December, 2015


By: Erica B. Garay, Esq.

Erica Garay, Esq. Most lawyers know that in order to ensure a successful mediation, it is important to have the right people in attendance. A client or representative who is familiar with the facts, claims and/or defenses at issue with settlement authority must attend, in addition to counsel. But many attorneys do not give consideration to whether having an expert in attendance at a mediation will also help their client arrive at the best resolution. There are many reasons to bring your expert to the mediation.

In commercial cases, for example, a forensic expert on damages or valuation may be a great asset at the mediation. Whether that expert has a report in hand or just schedules that analyze damages, such support can prove invaluable. After all, one purpose of the mediation is to convince the other side about how a litigation (or arbitration) may resolve itself, including what damages are or are not recoverable. Bringing the expert to a mediation can turn the tide.

An expert, such as a forensic accountant, can explain lost profits and can assist counsel in convincing the other side about damages recovery or why a party’s expectations are unreasonable. This information can help the mediator, too, as the more data the mediator has, the more likely he or she can help the parties find common ground.

Technical experts on causation or concerning intellectual property matters that are at issue can also play an important role. For example, where causation is in dispute, each side can bring experts to “talk to each other” about what caused the damage at issue. Counsel and client can each better consider the strengths and weaknesses of the case and possible outcomes. Engineers can speak the same language and, through science, can try to convince each other about the evidence, assumptions and conclusions. This can be especially important in assessing whether a party can meet its burden of proof.

Mediation is designed to “think outside the box” and come up with creative business solutions as a basis for a settlement unavailable to a judge or arbitrator. For example, many shareholder disputes and derivative actions involve mediations that address a buy-out of plaintiff’s interest in the company. Counsel should consider having an appraiser attend, armed with a valuation and ready to point out weaknesses in the other side’s appraisal. This analysis is helpful to educate the mediator, too, and ensure that there is an understanding of how the valuation was performed and on what assumptions it was based.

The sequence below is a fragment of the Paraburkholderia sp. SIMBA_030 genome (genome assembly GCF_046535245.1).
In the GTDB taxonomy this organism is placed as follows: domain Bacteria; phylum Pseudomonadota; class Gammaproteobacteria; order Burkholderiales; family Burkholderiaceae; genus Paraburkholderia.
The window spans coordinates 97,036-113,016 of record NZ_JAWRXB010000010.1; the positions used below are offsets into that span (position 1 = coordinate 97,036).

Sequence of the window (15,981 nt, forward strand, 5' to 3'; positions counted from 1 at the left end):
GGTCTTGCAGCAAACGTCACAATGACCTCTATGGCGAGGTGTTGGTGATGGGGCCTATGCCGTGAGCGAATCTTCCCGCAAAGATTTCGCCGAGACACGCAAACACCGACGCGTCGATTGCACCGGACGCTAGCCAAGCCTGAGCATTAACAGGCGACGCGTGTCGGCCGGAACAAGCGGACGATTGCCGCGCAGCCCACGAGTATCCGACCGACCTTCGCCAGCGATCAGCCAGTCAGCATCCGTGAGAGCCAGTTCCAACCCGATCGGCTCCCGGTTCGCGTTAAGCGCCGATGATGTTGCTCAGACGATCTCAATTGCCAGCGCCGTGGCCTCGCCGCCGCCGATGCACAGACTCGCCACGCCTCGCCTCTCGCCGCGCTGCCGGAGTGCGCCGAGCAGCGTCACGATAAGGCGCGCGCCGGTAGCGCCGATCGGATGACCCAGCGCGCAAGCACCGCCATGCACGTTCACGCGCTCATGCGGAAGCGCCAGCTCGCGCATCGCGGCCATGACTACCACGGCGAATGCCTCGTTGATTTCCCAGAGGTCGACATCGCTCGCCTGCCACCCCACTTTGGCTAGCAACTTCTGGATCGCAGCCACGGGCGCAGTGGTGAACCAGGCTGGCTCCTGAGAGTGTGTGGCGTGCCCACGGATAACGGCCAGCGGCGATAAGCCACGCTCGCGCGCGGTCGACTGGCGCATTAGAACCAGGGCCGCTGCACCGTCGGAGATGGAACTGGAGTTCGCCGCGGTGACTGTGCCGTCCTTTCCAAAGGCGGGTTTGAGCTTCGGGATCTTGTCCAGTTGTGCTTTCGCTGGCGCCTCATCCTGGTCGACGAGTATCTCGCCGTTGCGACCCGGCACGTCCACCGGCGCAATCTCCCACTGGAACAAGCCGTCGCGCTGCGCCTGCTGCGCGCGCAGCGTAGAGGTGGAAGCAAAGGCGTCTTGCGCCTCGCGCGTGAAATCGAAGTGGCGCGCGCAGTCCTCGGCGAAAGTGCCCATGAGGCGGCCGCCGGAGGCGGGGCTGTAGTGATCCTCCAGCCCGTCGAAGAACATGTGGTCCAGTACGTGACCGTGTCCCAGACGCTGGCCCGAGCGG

In many commercial disputes, having the company’s regular accountant in attendance to address various accounting and tax issues, valuations, financials and damages can also be helpful. His or her intimate knowledge about the company is invaluable and can answer questions posed by the mediator or the adversary. Often, that professional has a close relationship with management or ownership of the company and can be influential in helping the parties come together to resolve the dispute at hand and in bridging a gap in their positions.

Tax advisors can address the characterization of payments a party may receive as part of a settlement. If not in attendance, consideration should be given to having the expert “on speed dial” and ready to take a phone call – especially if tax treatment is an important factor in vetting proposals. Outside experts can also become mechanisms in resolving disputes. This is true where the parties have greatly differing views on valuation or damages or how the business interests can be divided among warring partners. Counsel should consider bringing their experts to a mediation to ensure its success.


Erica B. Garay, Esq., is a member of NAM’s (National Arbitration and Mediation) Hearing Officer Panel and is available throughout the New York Metro area for arbitrations and mediations. Ms. Garay is Chair of the Alternative Dispute Section of the Nassau County Bar Association and an experienced commercial litigator.

Click here to view Erica Garay's resume.

For any questions or comments, please contact Jacqueline I. Silvey, Esq. / NAM General Counsel, via email at or direct dial telephone at 516-941-3228.
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